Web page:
We had a honey party in June and, as so often happens, there was a moment that made my heart soar with happiness.
We were discussing the importance of pollinators to our food web. Year round, bees and pollinators are responsible for an estimated one of every three bites of food we eat. Many of the most cherished summer foods need pollinators to bear fruit. Blackberries, blueberries, cherries, peaches, and watermelon - just to name a few of the 150+ summer varieties of pollinated vegetables and fruits. I talked about how these foods would be scarce, potentially driven extinct, or would be very expensive if we loose the pollinators. It was here that one our young attendees added- it would also affect all the other food we eat too. The food for the cows and farm animals. It wasn't a question; it was a statement.
These are the moments that make all the work we do worthwhile. The hours of prepping materials, researching, and finding ways to help kids bee interested in bees. This young adult knew how to look beyond the obvious and see the bigger picture of our food web.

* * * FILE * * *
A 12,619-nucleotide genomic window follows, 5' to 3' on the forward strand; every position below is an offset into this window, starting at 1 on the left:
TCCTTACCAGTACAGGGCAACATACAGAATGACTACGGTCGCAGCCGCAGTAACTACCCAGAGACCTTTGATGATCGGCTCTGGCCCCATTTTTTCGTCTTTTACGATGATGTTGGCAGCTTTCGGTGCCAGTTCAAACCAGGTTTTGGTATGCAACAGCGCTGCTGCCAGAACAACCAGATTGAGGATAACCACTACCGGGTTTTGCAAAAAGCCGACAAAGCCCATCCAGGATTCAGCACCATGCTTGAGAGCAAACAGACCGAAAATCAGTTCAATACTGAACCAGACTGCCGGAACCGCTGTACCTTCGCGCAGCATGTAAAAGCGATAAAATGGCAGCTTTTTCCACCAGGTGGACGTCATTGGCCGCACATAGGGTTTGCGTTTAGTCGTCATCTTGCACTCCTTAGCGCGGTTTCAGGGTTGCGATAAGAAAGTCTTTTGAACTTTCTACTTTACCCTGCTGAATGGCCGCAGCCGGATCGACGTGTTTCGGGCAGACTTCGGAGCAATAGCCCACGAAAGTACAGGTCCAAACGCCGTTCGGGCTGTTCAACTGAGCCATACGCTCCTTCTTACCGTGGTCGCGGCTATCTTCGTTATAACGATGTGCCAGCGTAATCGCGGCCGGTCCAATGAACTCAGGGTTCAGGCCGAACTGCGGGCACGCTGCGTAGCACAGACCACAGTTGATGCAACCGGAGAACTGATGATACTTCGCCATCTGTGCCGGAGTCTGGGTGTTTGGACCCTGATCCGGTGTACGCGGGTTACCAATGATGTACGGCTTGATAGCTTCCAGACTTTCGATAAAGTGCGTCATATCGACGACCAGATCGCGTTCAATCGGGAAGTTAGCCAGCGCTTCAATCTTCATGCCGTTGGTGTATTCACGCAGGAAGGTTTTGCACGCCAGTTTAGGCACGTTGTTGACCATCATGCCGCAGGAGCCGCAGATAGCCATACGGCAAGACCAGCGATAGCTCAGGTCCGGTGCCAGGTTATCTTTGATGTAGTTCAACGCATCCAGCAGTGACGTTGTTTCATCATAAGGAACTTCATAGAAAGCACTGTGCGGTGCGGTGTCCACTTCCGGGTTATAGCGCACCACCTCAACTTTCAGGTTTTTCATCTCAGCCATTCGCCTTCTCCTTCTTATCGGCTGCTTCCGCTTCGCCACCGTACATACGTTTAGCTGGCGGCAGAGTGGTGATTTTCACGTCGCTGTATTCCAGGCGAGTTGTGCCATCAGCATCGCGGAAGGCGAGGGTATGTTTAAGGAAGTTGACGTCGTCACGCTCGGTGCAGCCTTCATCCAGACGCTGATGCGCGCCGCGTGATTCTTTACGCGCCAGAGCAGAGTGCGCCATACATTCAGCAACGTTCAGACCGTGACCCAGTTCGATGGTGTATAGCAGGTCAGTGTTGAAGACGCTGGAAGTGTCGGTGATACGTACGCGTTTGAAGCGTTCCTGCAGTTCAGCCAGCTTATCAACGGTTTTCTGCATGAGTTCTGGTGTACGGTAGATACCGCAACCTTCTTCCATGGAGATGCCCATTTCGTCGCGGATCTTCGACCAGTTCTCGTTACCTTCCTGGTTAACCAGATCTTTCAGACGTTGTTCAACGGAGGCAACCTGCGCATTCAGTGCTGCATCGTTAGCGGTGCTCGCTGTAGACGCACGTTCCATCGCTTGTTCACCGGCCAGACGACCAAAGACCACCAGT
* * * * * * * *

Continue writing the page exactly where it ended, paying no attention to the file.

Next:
Without pollinators our diet would be mostly potatoes (tubers), grains, corn, and beans. People would still have to pollinate some of these crops by hand to ensure seeds for next year's planting. There would be no coffee or chocolate! We would miss out on nuts, berries, on the summer fruits and veggies. Our young friend made a point that is just as important - grains are more productive when pollinated. A field of alfalfa will yield a larger harvest if the pollinators have visited and helped it along. Clover also depends on pollinators. Alfalfa and clover are staples for livestock. Without pollinators, the price of raising livestock would be passed on to consumers and the cost of meat would increase exponentially.
This is the kind of insight and curiousity we should strive to pass on to our children. Do not stop at the obvious - look beyond to the bigger picture. #ProtectPollinators #BeeCurious #BeeAdventurous #BeefuddledFarms